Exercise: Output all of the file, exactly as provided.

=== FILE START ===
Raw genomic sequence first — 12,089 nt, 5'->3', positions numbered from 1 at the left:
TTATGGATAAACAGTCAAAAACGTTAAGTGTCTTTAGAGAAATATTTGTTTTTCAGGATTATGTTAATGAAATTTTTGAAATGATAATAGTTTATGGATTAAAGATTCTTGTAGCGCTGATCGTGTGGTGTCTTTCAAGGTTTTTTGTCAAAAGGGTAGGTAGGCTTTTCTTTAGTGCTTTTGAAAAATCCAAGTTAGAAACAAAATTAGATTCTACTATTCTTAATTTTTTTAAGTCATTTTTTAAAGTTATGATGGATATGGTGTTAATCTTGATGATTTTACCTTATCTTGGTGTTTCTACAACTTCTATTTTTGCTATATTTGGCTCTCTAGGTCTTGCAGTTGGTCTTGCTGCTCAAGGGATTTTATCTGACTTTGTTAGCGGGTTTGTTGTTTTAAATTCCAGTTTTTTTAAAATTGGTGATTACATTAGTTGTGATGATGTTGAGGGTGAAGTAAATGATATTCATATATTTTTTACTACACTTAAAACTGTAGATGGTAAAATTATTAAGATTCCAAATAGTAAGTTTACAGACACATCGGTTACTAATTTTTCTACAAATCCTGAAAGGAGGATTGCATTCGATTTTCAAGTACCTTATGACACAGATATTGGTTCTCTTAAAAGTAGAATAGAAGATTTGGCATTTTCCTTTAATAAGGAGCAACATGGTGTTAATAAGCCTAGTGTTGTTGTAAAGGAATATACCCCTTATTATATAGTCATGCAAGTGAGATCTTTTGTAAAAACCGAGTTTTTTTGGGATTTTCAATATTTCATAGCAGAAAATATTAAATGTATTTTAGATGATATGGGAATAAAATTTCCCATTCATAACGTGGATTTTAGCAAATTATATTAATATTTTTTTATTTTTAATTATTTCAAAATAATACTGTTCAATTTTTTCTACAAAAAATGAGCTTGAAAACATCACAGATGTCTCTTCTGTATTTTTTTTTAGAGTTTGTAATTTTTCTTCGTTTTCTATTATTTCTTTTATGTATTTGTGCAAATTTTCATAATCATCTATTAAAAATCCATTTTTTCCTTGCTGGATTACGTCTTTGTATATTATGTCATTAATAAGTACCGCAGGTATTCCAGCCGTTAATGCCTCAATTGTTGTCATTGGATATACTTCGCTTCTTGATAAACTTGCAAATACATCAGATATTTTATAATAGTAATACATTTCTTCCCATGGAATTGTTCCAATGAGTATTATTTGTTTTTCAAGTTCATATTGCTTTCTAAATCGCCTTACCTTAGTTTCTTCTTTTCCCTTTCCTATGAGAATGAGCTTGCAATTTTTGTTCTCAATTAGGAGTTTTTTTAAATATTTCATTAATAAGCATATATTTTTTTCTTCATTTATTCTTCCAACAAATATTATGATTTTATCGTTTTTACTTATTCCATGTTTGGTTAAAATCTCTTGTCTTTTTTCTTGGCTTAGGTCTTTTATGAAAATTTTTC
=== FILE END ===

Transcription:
Raw genomic sequence first — 12,089 nt, 5'->3', positions numbered from 1 at the left:
TTATGGATAAACAGTCAAAAACGTTAAGTGTCTTTAGAGAAATATTTGTTTTTCAGGATTATGTTAATGAAATTTTTGAAATGATAATAGTTTATGGATTAAAGATTCTTGTAGCGCTGATCGTGTGGTGTCTTTCAAGGTTTTTTGTCAAAAGGGTAGGTAGGCTTTTCTTTAGTGCTTTTGAAAAATCCAAGTTAGAAACAAAATTAGATTCTACTATTCTTAATTTTTTTAAGTCATTTTTTAAAGTTATGATGGATATGGTGTTAATCTTGATGATTTTACCTTATCTTGGTGTTTCTACAACTTCTATTTTTGCTATATTTGGCTCTCTAGGTCTTGCAGTTGGTCTTGCTGCTCAAGGGATTTTATCTGACTTTGTTAGCGGGTTTGTTGTTTTAAATTCCAGTTTTTTTAAAATTGGTGATTACATTAGTTGTGATGATGTTGAGGGTGAAGTAAATGATATTCATATATTTTTTACTACACTTAAAACTGTAGATGGTAAAATTATTAAGATTCCAAATAGTAAGTTTACAGACACATCGGTTACTAATTTTTCTACAAATCCTGAAAGGAGGATTGCATTCGATTTTCAAGTACCTTATGACACAGATATTGGTTCTCTTAAAAGTAGAATAGAAGATTTGGCATTTTCCTTTAATAAGGAGCAACATGGTGTTAATAAGCCTAGTGTTGTTGTAAAGGAATATACCCCTTATTATATAGTCATGCAAGTGAGATCTTTTGTAAAAACCGAGTTTTTTTGGGATTTTCAATATTTCATAGCAGAAAATATTAAATGTATTTTAGATGATATGGGAATAAAATTTCCCATTCATAACGTGGATTTTAGCAAATTATATTAATATTTTTTTATTTTTAATTATTTCAAAATAATACTGTTCAATTTTTTCTACAAAAAATGAGCTTGAAAACATCACAGATGTCTCTTCTGTATTTTTTTTTAGAGTTTGTAATTTTTCTTCGTTTTCTATTATTTCTTTTATGTATTTGTGCAAATTTTCATAATCATCTATTAAAAATCCATTTTTTCCTTGCTGGATTACGTCTTTGTATATTATGTCATTAATAAGTACCGCAGGTATTCCAGCCGTTAATGCCTCAATTGTTGTCATTGGATATACTTCGCTTCTTGATAAACTTGCAAATACATCAGATATTTTATAATAGTAATACATTTCTTCCCATGGAATTGTTCCAATGAGTATTATTTGTTTTTCAAGTTCATATTGCTTTCTAAATCGCCTTACCTTAGTTTCTTCTTTTCCCTTTCCTATGAGAATGAGCTTGCAATTTTTGTTCTCAATTAGGAGTTTTTTTAAATATTTCATTAATAAGCATATATTTTTTTCTTCATTTATTCTTCCAACAAATATTATGATTTTATCGTTTTTACTTATTCCATGTTTGGTTAAAATCTCTTGTCTTTTTTCTTGGCTTAGGTCTTTTATGAAAATTTTTC